Of course, a primary interest one has when traveling in Italy is the FOOD. I don’t know why, but it’s magical and delightful and didn’t cause a single pound of weight gain.
We knew we were in for a fabulous culinary experience when our meal at the airport was delicious. For real.
Our first meal in Italy – 2 glasses of wine, 2 glasses of still water, 2 pasta dishes, total of €38 or about $43. Not bad at all. I’ve paid over $30 for nachos and a beer at US Airports. Also, did I mention this was FABULOUS?
Each venue had its own flair, but overall I observed the following themes while feeding my face in Italy:
No one is in a hurry around meal time. If you think you’ll go to Italy and squeeze in a quick lunch between this tour and that site, think again. Dining is ceremonious.
When you ask for water, be ready with your preference of sparkling or still, as both are available. Kind of like sweet or unsweet tea in the South.
Trust your instincts. I have a friend who visits regularly and gave us a personal recommendation for dinner. When the staff greeted us with annoyance and stress, we decided to go elsewhere. Your experience is important, and reviews are subjective.
The food is so delicious, you are actually glad about #1. You don’t want to gulp it down, trust me. You’ll want to slowly savor every single bite.
Save a piece of bread to absorb the remaining sauce. The actual name for this is Fare la Scarpetta, and it made us feel less touristy. It’s just wrong to leave it on the plate, and I wasn’t sure if licking it clean was acceptable (though I was tempted more than once).
Dessert is necessary. We enjoyed a caramel panna cotta at La Lampara in Riomaggiore that was basically a sexual experience (“I feel like I should be naked while I’m eating this”).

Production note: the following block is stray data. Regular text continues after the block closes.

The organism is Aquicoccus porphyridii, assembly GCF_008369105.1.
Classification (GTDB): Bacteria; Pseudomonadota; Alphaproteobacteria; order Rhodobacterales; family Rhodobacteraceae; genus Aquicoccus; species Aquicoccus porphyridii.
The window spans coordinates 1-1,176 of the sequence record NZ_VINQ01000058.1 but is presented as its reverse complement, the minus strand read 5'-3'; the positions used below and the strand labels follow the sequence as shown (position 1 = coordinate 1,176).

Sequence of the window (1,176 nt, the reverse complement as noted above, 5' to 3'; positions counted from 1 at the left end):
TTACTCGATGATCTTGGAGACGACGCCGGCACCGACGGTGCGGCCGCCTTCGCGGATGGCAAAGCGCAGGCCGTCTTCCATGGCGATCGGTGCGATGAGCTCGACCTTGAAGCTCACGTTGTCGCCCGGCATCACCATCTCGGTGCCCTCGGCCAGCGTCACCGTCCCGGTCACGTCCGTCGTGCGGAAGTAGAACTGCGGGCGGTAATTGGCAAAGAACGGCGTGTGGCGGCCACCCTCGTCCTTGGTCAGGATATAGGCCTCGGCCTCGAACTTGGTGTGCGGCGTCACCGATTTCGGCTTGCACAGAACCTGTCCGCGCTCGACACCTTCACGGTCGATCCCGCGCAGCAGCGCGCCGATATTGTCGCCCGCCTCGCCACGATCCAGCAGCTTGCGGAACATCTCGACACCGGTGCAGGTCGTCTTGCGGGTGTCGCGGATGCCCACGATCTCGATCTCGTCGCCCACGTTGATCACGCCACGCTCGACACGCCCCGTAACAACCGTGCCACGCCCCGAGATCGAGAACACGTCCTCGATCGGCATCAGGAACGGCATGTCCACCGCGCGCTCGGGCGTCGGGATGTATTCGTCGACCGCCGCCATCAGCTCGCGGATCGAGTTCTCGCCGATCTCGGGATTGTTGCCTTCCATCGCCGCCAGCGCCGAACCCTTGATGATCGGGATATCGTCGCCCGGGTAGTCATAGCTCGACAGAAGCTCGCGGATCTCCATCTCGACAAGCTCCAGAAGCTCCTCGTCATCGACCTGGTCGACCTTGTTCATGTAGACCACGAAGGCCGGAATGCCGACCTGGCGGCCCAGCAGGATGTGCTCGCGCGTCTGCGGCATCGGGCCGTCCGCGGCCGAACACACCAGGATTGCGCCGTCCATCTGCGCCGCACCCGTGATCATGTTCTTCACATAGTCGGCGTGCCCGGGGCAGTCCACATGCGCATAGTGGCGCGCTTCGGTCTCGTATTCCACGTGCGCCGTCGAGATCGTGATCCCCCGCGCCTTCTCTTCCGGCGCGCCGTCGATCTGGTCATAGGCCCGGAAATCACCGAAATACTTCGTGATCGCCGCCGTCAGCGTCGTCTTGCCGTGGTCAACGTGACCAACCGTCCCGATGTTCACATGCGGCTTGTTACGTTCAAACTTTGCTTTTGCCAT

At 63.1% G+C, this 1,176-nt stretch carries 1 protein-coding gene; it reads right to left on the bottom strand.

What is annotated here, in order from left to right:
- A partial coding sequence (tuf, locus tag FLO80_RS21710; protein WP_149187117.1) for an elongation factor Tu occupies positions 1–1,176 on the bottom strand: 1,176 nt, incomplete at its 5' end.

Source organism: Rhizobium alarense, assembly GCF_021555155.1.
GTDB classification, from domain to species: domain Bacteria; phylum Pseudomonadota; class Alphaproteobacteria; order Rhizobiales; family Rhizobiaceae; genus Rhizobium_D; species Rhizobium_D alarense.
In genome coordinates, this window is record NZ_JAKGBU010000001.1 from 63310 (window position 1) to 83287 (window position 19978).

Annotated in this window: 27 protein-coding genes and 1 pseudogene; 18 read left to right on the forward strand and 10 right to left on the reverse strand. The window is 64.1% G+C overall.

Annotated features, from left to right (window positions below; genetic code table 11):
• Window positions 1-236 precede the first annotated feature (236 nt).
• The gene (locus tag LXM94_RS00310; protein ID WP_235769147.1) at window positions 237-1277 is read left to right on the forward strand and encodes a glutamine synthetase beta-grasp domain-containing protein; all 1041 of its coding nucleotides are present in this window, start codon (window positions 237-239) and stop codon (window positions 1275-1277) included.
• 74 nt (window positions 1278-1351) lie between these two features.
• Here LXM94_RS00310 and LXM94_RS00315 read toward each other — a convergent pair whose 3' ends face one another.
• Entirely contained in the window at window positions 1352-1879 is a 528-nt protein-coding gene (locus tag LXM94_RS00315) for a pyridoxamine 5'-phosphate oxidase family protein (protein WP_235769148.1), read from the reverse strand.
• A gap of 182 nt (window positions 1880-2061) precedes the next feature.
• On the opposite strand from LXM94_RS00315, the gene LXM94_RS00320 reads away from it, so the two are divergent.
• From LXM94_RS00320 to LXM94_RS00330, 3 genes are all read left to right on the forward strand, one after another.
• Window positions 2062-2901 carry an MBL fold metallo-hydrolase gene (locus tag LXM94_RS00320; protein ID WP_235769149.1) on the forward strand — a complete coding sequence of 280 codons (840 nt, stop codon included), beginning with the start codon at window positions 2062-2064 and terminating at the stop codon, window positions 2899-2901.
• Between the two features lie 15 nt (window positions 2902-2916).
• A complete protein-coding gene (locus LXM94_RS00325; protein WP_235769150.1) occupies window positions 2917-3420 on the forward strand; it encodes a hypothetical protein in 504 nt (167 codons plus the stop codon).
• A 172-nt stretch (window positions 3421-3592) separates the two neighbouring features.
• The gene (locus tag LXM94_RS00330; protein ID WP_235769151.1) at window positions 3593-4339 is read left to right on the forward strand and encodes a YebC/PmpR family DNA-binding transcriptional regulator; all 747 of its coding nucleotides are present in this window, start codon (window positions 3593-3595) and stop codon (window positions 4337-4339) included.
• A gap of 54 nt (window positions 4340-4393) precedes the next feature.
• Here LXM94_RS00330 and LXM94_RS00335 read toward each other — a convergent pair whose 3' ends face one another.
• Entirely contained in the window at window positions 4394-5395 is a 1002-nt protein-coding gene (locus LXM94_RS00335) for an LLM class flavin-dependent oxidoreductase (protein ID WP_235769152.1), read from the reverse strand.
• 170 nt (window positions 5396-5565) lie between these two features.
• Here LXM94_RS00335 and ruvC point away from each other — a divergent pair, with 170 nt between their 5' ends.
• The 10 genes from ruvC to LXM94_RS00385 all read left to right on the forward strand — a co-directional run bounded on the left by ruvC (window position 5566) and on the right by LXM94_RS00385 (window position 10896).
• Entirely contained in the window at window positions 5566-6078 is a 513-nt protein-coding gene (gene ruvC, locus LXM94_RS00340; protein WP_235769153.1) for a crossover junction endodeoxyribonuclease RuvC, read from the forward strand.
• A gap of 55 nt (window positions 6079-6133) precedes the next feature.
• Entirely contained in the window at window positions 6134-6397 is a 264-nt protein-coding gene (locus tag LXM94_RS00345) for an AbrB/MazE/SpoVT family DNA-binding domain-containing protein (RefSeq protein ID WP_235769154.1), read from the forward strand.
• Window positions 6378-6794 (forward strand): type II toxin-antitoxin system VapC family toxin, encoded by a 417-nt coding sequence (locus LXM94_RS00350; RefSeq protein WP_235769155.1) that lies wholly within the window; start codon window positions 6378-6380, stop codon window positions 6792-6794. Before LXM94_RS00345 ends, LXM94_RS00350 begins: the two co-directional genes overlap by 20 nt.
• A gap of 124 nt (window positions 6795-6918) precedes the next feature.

Our favorite pasta was at Casa del Vin Santo in Florence. The Penne Gamberi was quite possibly the best food I’ve ever put in my mouth. Sadly, there are no actual photos of this, but the memory will live forever.
The most memorable meal and hospitality we received was at the Torcibrencoli Vineyard (it deserves its very own post – stay tuned). Raimondo, the owner of the vineyard, shared his favorite pizza place with us, and he was absolutely right. After walking past 37 other pizzerias, dinner at Berbere on San Frediano was incredible! Their menu was impressive, as they are fanatical about locally and organically sourcing all of their ingredients. It’s quite likely that most of the Italian establishments share this practice, but someone at Berbere knows a thing or two about marketing.
My suspicion? All of the air and soil is infused with such love, that pure divinity is the obvious result. The vegetables and herbs and olive oil and grapes and all things landing on a plate and in a glass were produced with love. Not stress, not rushing, just an enjoyable satisfaction that was clearly ordained from above by the angels themselves.